Jeb Bush won the Republican Party’s “establishment primary” in late January when Mitt Romney gave up on the fantasy that the third time’s the charm. Romney may have topped Bush in many polls, but the party’s 2012 nominee was never more than a junior partner in the GOP establishment. Bush is a senior partner, a member of the first family of elite Republicanism. These are economic elites who do not care much about being loved by the party base. But they do care about winning. To that end, the Bushes have for generations put their time and energy into managing the party on behalf of the elites with whom they are aligned. When one Bush finishes campaigning, another begins. Around the Bushes are arrayed longtime donors, energy-industry and Wall Street worthies, bundlers of millions (perhaps billions), strategists, pollsters and the hangers-on who form a permanent political infrastructure. The party establishment is a machine, and it runs a certain way: a Bush has been on every winning Republican ticket since 1980.

The Bushes have always had rivals. But Romney, a frequently undisciplined contender, was never going to beat Bush for the 2016 nomination. Romney threatened to divide the establishment, however, so the Bushes provided a crash course in Republican Politics 101: They highlighted the Bush network, which is more loyal and connected than those of Romney, Chris Christie, Scott Walker or any other potential contender. They highlighted the Bush fundraising operation, which reportedly plans (though they won’t acknowledge it publicly) to raise an unprecedented $100 million during the first quarter of 2015. They highlighted the fact that Jeb has the Bush name: a branded presidential identity to counter that of Democratic front-runner Hillary Clinton. If those details did not convince Romney, he got the message when the Bush camp announced that David Kochel, a Romney strategist in 2008 and ‘12, had joined the Bush enterprise as a potential campaign manager.

Why the rush to establish Bush’s position? The Bushes and their allies know that a united GOP establishment is a powerful entity. So the “establishment primary” matters; it’s where the real work of minting a nominee begins. That’s not merely because the party’s permanent political class is efficient. It’s because the establishment knows the true-believer party base will, invariably, have to be dragged kicking and screaming into the camp of the anointed contender.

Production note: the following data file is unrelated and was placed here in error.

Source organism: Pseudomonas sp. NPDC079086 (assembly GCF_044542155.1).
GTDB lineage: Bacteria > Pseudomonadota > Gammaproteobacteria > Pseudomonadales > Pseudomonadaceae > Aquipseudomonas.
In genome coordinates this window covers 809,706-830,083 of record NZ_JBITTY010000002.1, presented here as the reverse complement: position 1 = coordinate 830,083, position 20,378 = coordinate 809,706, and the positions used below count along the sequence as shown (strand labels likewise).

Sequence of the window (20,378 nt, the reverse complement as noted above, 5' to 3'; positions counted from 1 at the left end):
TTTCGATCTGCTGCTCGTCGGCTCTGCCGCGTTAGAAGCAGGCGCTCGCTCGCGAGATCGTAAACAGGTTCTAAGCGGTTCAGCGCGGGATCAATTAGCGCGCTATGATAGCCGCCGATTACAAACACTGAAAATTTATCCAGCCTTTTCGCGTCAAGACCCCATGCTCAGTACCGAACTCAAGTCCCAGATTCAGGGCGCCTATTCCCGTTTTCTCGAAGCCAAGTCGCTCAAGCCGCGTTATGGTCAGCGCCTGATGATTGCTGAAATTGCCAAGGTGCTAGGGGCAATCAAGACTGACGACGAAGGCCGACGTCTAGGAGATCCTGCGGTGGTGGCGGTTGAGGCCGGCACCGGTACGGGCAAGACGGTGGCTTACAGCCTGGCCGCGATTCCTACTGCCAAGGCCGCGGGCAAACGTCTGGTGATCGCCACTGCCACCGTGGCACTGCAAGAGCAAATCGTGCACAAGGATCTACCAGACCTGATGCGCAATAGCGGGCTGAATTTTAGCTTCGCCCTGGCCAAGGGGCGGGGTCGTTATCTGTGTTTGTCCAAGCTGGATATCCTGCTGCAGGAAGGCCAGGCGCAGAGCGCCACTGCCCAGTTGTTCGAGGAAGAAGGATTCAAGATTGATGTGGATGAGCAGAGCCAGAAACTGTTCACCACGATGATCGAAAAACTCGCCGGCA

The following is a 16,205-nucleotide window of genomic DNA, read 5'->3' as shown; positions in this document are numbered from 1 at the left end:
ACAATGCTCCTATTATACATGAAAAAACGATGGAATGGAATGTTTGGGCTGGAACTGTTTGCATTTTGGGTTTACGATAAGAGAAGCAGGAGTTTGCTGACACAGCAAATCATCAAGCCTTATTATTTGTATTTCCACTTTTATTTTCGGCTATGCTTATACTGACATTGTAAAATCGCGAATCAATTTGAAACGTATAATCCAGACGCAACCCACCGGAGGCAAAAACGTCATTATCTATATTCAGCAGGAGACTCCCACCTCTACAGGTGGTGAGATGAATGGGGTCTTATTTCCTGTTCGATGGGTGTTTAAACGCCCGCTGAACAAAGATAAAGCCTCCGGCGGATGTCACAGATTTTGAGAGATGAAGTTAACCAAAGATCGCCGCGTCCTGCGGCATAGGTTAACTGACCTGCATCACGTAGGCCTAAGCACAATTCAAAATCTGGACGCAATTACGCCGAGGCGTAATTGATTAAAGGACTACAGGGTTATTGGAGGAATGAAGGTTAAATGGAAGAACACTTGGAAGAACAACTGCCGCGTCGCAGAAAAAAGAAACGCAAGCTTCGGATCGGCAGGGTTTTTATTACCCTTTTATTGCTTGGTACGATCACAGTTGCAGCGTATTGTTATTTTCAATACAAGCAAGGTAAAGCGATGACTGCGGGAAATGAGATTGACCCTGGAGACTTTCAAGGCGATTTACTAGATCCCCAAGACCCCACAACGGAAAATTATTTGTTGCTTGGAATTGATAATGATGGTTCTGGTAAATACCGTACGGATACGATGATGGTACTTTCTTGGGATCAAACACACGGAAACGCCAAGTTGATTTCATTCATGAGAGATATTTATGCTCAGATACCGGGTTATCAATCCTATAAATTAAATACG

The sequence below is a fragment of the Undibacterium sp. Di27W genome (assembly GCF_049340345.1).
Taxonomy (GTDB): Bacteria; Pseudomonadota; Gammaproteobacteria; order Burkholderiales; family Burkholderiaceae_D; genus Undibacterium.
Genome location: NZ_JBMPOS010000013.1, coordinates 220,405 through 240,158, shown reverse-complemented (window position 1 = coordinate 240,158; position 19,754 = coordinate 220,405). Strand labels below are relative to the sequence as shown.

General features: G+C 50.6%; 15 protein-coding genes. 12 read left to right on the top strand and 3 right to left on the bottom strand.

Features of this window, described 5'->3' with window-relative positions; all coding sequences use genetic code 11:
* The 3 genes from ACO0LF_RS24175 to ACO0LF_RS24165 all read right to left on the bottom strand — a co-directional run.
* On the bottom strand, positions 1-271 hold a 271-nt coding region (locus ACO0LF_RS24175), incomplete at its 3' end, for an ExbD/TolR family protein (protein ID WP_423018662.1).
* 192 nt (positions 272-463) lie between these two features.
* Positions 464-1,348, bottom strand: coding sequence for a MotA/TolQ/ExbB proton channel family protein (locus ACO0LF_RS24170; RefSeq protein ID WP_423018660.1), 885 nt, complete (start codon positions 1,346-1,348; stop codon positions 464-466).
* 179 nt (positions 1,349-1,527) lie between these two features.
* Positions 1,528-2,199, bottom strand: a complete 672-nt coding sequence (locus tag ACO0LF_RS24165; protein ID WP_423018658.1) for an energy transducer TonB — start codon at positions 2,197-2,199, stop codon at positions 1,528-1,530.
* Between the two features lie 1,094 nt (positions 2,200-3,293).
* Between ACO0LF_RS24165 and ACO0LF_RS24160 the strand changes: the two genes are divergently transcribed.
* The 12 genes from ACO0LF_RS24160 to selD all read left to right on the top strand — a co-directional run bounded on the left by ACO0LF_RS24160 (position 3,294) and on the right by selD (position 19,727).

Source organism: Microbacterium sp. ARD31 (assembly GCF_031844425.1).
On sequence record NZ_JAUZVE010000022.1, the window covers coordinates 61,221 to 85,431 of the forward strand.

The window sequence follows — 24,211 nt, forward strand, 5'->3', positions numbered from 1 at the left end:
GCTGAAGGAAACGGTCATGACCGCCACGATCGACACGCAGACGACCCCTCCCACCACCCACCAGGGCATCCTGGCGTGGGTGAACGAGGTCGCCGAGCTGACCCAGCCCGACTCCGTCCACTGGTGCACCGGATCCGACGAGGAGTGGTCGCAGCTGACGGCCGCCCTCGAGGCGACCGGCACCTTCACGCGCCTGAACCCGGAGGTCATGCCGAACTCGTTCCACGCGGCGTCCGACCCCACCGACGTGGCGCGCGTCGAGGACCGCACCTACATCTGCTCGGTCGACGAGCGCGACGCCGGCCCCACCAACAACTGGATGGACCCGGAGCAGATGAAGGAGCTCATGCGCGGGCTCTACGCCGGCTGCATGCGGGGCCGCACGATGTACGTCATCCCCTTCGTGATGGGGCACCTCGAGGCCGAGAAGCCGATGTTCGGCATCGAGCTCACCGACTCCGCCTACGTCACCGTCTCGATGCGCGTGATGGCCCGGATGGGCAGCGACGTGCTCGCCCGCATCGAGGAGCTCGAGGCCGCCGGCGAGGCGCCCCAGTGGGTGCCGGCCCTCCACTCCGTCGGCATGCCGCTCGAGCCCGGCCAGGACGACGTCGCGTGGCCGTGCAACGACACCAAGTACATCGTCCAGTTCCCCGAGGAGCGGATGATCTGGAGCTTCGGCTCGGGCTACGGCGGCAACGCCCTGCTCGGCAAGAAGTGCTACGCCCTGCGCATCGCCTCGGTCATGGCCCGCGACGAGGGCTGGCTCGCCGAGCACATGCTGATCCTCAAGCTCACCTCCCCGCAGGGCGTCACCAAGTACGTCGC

Today’s GOP establishment can be every bit as extreme as the base when it comes to restricting reproductive rights, signing “stand your ground” laws and mangling education policy. Jeb Bush checks all those boxes. But the religious-right faithful, Tea Partisans and Rush Limbaugh listeners who form the base are well aware that the establishment’s extremism is often a political calculation. A President Jeb Bush might advocate conservative social policies, but that would not be the point of his presidency.

The political wing of the GOP establishment exists to assure that when the party takes charge, the economic wing also takes charge. GOP elites don’t play politics as a game; they engage in a crucial competition for power—and the spoils of power. (The Democratic establishment is similarly motivated, and similarly prone to “follow the money,” but it lacks the history, structure and discipline of its rival.) The Bushes and their allies have decades of experience when it comes to securing and utilizing power—not on behalf of an ideology or even a partisanship but for an agenda: tax policies that favor the rich, regulatory policies that favor the banks, corporate-friendly “free-trade” deals and whatever else is on the US Chamber of Commerce wish list.

That does not make the GOP establishment moderate or immoderate. It just gives the establishment and its candidates what matters most in politics: a reason for being. And, from it, the focus and ambition that characterize the establishment’s political interventions.

Does this mean that Jeb Bush will be the nominee? Not necessarily. The transparent mission of establishment candidates often makes them a hard sell with base voters. Establishment Republicans have lost before: in 1964, to a Barry Goldwater they thought to be too extreme; in 1980, to a Ronald Reagan and his “voodoo economics”; in 2008, to a John McCain who was too squishy on the essential issue of maintaining the avenues of influence paved with campaign-donor gold.

The establishment faces additional challenges created by the new-money politics of the Citizens United era. Donors like the Koch brothers are less tied to the establishment and more adventurous ideologically, but they tend to play along with it in general elections. The more serious annoyance for the establishment is the prospect that a rogue mogul can sustain a ridiculous candidacy for far longer than in the past—as billionaire Sheldon Adelson did for Newt Gingrich in 2012.

But the establishment still maintains the upper hand. The Republican National Committee recently slashed the number of debates and put establishment-friendly networks—Fox News, Fox Business, CNBC—in charge of five of them. The primary schedule has been tightened, and the date of the convention moved from late August to mid-July, strengthening the ability of candidates with money and infrastructure to overwhelm those with more grassroots appeal.

There will be primary fights. The race for the Republican nomination is far from done. But the “establishment primary” has been decided. Jeb Bush is the winner.